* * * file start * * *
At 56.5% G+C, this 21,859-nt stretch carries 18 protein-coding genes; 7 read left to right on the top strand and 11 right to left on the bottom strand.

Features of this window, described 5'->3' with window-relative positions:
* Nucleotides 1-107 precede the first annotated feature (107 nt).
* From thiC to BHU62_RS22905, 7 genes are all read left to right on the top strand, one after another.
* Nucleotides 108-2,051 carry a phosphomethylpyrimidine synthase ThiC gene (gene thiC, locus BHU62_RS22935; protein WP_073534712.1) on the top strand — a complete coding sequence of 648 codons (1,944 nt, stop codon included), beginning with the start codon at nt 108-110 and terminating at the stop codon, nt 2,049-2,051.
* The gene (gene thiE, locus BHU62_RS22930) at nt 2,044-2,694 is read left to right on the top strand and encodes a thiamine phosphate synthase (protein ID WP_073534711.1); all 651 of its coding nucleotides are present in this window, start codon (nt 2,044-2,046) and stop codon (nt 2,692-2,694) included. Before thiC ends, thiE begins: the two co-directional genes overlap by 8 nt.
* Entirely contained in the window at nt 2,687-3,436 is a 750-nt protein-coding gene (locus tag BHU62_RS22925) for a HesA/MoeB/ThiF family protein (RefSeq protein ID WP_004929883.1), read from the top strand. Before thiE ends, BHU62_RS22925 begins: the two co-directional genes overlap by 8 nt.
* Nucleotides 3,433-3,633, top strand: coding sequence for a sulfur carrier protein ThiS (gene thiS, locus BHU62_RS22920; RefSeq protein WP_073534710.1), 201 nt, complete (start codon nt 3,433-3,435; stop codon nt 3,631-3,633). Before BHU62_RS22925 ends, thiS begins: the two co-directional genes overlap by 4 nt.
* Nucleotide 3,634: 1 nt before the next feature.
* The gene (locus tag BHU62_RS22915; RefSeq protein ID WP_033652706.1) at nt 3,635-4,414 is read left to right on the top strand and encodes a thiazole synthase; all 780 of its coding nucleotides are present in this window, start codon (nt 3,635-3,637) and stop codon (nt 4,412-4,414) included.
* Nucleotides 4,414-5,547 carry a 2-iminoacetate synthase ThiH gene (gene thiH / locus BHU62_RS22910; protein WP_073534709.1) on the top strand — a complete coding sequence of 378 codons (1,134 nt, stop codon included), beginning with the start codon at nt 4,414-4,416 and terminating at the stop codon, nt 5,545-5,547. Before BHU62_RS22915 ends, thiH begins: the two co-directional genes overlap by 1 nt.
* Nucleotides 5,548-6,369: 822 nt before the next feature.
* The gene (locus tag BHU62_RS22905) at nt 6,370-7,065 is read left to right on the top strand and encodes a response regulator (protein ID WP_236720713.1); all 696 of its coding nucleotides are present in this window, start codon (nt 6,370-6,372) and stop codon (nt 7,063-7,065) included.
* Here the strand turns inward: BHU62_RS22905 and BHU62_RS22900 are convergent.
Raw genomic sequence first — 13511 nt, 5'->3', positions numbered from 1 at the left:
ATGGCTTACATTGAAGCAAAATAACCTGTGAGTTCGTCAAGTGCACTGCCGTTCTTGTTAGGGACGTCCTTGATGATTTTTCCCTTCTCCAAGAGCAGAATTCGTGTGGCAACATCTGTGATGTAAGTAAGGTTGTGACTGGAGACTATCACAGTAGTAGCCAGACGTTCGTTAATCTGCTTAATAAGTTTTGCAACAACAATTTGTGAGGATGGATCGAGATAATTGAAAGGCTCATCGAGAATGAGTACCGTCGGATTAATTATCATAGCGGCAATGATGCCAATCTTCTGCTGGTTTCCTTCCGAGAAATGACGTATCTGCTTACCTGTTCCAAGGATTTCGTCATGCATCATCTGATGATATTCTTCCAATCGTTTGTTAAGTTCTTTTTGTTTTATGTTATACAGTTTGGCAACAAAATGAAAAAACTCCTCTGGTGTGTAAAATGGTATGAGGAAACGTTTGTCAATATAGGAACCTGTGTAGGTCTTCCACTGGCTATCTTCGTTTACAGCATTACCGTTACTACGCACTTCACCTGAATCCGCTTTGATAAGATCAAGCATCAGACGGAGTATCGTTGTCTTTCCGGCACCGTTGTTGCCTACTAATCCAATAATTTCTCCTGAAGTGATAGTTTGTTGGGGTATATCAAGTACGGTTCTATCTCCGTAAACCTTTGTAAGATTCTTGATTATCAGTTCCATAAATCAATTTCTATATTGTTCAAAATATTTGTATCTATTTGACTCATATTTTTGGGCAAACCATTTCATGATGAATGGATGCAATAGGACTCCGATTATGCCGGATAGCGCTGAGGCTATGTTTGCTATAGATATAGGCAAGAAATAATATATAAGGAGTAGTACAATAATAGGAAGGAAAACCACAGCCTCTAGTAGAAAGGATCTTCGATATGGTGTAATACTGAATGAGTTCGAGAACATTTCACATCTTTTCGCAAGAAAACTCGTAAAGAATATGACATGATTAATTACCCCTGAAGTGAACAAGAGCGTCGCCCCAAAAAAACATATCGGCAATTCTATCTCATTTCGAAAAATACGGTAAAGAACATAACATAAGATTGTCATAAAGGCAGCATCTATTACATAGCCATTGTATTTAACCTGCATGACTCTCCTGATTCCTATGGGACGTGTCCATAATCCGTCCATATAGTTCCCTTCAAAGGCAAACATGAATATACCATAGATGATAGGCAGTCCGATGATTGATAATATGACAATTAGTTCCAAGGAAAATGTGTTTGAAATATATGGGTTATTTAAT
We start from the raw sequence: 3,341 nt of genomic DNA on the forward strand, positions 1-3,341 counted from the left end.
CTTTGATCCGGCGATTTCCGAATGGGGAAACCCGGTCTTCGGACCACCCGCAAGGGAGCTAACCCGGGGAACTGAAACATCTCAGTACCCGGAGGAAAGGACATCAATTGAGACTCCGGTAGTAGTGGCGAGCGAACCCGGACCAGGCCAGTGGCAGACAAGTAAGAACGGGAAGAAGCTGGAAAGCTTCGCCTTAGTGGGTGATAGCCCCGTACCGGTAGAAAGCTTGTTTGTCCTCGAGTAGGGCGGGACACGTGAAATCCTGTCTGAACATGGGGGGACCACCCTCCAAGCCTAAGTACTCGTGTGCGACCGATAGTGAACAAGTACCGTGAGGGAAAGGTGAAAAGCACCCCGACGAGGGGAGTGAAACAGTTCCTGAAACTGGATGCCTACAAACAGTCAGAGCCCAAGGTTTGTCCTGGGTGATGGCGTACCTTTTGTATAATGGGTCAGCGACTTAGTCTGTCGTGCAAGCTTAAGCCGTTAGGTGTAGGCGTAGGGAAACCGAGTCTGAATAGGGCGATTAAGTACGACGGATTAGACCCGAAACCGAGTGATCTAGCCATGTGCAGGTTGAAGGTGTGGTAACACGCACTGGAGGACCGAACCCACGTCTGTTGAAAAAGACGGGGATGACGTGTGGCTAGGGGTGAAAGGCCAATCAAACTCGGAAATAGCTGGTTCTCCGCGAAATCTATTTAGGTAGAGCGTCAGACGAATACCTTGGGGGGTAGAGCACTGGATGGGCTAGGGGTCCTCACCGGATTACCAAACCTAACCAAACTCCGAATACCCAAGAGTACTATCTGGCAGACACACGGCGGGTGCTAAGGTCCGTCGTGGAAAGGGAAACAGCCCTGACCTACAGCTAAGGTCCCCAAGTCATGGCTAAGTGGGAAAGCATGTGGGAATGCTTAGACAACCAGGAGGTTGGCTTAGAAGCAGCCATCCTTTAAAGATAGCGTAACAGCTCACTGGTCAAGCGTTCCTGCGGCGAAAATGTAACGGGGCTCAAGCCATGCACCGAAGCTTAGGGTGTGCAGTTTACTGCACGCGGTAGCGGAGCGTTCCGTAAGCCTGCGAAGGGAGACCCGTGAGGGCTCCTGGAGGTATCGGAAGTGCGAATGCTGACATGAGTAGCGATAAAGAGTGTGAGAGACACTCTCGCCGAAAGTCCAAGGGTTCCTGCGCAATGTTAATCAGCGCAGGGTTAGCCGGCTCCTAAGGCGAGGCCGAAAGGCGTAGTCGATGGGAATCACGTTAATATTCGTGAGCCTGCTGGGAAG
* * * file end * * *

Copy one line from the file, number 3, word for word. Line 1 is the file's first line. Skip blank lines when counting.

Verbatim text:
* Nucleotides 1-107 precede the first annotated feature (107 nt).